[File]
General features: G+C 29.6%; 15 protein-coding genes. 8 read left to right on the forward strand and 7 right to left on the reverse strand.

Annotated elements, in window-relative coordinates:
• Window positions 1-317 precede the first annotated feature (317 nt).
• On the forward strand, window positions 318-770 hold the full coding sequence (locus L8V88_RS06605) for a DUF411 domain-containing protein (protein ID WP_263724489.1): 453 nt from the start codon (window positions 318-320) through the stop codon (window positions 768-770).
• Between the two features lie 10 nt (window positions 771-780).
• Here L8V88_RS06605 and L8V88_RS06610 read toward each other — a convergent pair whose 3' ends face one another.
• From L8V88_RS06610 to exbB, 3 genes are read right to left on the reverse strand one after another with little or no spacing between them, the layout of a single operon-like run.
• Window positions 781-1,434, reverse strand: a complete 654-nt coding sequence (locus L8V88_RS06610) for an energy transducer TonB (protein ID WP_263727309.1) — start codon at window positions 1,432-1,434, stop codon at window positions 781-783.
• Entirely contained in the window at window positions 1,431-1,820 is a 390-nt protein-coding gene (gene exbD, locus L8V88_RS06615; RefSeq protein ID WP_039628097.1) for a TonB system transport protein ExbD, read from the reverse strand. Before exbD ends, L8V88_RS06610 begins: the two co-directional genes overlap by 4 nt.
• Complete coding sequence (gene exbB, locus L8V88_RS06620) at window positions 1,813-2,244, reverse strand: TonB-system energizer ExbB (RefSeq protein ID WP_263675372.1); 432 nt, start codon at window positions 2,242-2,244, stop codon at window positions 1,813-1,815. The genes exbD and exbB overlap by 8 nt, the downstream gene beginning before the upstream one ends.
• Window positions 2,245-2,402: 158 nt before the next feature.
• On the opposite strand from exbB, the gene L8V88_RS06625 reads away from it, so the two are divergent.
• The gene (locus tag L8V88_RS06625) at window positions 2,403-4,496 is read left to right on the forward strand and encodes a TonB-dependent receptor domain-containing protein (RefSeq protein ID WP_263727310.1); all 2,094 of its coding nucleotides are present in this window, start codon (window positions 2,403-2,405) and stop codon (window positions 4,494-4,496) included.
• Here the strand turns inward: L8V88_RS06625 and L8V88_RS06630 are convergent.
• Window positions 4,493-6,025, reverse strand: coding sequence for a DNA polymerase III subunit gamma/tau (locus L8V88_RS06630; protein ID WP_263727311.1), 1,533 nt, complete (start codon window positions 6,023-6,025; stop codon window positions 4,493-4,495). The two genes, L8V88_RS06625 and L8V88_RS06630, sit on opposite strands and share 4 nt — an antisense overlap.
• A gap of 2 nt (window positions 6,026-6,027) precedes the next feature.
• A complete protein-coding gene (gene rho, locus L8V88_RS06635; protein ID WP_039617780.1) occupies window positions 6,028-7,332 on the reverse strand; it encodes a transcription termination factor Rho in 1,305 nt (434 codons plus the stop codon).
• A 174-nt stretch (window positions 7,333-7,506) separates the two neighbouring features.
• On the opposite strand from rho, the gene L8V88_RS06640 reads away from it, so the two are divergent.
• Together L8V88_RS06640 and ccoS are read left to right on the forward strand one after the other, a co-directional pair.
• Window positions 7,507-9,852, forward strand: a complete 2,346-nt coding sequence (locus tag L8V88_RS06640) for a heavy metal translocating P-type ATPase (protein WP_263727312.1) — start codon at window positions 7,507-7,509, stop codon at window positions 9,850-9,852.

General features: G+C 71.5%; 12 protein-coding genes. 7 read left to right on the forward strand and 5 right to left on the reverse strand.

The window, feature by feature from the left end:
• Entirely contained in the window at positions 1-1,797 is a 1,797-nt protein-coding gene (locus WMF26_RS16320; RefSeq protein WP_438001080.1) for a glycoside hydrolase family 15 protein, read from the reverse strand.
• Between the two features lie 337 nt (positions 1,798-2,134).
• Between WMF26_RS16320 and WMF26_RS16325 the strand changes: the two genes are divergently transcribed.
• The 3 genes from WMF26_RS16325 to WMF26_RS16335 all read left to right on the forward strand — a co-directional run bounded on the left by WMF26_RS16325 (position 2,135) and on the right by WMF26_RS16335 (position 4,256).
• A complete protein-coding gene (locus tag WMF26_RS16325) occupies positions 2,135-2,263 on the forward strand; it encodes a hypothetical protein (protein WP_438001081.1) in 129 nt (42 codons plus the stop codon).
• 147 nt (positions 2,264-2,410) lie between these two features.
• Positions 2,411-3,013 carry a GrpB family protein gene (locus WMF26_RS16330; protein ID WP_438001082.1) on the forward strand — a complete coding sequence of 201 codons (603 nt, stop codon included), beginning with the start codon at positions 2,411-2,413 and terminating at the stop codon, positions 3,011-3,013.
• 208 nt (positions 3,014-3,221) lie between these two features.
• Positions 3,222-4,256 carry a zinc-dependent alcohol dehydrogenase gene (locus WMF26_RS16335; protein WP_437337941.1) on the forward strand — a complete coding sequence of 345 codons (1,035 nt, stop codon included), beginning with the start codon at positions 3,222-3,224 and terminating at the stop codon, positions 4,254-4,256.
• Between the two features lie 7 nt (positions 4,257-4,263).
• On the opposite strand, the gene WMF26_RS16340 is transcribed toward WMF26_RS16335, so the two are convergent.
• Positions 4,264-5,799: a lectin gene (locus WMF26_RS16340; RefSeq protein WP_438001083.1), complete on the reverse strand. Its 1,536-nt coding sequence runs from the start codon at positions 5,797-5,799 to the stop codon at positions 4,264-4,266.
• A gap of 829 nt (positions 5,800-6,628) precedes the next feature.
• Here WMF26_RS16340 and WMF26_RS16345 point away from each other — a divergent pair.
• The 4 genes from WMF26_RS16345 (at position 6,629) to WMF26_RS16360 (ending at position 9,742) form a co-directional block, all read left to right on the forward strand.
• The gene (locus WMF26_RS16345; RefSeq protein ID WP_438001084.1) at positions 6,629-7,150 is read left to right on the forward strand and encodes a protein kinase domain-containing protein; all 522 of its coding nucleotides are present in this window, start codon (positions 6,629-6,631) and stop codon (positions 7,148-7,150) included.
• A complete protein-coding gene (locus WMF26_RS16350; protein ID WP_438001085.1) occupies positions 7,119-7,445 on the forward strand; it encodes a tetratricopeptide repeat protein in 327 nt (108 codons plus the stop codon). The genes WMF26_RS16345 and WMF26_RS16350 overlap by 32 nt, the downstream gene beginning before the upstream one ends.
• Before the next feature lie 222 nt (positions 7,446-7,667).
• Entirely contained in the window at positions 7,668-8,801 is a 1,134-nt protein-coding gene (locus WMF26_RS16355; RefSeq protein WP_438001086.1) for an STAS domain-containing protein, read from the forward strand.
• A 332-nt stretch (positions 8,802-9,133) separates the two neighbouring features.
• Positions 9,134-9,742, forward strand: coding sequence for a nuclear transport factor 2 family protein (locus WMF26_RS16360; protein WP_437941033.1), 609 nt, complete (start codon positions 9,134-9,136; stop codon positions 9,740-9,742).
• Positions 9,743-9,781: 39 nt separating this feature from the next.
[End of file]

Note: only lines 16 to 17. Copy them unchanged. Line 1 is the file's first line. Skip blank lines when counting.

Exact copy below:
• A gap of 2 nt (window positions 6,026-6,027) precedes the next feature.
• A complete protein-coding gene (gene rho, locus L8V88_RS06635; protein ID WP_039617780.1) occupies window positions 6,028-7,332 on the reverse strand; it encodes a transcription termination factor Rho in 1,305 nt (434 codons plus the stop codon).